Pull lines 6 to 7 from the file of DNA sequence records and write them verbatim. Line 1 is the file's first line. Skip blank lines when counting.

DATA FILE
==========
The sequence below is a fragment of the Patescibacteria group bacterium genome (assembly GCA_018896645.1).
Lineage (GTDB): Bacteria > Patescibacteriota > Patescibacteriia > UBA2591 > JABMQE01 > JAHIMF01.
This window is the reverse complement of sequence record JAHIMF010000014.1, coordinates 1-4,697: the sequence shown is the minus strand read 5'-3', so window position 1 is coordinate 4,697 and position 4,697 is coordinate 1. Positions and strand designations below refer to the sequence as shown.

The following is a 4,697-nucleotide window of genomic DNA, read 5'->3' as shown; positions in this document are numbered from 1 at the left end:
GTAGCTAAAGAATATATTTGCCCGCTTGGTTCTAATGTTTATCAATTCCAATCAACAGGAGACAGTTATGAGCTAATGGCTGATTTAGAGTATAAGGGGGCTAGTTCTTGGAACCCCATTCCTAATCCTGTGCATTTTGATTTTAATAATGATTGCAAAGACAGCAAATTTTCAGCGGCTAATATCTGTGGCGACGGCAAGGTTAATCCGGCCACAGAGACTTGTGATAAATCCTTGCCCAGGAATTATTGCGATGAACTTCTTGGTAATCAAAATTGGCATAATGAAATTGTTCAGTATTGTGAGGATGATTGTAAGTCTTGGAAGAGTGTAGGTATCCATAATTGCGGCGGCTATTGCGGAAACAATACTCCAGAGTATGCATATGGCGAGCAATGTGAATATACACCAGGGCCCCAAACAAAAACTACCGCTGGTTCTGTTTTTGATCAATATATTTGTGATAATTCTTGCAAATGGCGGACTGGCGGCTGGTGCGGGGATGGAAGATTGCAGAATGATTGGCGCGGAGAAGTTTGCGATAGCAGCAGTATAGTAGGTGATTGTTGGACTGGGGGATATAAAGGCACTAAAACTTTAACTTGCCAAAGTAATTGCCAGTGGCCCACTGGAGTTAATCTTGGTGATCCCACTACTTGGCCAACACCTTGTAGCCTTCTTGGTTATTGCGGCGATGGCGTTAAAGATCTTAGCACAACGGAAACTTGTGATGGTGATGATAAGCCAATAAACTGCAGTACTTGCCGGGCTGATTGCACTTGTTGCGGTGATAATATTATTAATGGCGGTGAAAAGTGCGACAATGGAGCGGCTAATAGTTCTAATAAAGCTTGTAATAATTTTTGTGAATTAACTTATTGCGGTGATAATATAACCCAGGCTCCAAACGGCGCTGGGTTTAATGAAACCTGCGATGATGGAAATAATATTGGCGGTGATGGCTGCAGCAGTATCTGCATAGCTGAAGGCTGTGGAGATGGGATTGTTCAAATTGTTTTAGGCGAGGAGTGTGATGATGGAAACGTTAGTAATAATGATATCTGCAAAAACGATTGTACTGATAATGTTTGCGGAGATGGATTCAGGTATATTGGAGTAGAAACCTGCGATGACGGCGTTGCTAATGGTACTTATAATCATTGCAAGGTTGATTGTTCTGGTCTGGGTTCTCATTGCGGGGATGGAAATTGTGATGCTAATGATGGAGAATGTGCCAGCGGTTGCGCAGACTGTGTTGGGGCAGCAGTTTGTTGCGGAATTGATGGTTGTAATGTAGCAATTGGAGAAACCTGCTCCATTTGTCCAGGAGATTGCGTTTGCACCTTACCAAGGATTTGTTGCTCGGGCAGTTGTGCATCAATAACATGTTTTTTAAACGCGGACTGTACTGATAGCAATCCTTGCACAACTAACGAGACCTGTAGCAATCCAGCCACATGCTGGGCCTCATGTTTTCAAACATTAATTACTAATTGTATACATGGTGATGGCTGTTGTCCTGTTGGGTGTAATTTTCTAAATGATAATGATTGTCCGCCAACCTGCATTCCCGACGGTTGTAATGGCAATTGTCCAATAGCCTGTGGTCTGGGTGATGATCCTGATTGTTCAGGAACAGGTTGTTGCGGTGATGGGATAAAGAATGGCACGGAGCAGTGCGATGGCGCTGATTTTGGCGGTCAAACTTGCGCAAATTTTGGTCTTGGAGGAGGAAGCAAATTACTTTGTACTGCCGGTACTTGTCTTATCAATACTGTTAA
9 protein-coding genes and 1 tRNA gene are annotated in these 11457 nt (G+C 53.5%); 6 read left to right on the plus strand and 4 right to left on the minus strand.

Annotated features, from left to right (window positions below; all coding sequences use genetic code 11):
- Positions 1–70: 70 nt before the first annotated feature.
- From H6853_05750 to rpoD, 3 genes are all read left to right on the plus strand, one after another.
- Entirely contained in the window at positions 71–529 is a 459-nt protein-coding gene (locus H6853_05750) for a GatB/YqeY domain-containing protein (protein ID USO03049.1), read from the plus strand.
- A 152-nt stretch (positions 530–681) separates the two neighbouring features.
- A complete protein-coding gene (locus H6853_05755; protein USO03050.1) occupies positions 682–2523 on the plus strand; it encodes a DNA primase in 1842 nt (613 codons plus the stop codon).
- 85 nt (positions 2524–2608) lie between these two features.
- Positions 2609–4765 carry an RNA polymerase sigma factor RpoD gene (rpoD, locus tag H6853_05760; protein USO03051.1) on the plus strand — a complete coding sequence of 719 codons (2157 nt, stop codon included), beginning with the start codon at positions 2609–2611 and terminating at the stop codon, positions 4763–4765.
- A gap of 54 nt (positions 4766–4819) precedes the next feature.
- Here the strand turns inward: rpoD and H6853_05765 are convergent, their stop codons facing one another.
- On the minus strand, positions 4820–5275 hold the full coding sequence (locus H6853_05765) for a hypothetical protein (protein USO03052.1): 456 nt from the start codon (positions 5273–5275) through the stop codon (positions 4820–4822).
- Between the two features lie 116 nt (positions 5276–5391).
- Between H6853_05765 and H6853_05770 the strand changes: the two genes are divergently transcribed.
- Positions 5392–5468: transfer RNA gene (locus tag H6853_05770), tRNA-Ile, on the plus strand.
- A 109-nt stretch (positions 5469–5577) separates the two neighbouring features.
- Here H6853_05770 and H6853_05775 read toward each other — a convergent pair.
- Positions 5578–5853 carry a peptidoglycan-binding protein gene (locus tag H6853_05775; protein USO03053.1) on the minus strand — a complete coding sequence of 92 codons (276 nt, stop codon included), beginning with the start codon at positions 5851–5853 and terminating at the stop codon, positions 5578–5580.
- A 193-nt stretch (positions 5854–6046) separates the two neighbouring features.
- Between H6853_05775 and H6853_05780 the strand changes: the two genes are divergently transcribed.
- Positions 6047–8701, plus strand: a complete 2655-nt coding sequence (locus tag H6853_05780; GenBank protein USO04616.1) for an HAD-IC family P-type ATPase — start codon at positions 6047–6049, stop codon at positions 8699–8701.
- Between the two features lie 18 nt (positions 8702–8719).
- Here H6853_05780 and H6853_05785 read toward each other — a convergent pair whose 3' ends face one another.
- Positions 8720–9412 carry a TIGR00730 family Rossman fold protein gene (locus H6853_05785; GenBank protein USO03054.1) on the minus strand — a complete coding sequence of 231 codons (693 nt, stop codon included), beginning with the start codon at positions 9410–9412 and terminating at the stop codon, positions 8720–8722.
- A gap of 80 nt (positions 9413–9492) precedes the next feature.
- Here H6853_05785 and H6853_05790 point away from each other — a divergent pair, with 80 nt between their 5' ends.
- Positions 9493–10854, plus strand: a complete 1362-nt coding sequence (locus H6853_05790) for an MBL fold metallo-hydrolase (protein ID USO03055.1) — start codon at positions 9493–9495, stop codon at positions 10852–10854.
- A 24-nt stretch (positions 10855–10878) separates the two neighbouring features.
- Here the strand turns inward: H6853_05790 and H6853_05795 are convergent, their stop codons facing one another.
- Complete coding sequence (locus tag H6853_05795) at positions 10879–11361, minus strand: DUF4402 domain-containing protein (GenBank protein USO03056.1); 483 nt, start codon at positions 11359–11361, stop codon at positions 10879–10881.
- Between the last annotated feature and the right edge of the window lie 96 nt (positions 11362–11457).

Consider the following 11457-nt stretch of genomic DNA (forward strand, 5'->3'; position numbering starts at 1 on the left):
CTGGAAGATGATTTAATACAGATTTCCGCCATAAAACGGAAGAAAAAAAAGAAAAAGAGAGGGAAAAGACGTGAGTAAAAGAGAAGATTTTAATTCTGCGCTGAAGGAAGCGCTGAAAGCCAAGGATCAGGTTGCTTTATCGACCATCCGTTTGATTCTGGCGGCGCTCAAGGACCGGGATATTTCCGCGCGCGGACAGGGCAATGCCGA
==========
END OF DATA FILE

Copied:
9 protein-coding genes and 1 tRNA gene are annotated in these 11457 nt (G+C 53.5%); 6 read left to right on the plus strand and 4 right to left on the minus strand.

Annotated features, from left to right (window positions below; all coding sequences use genetic code 11):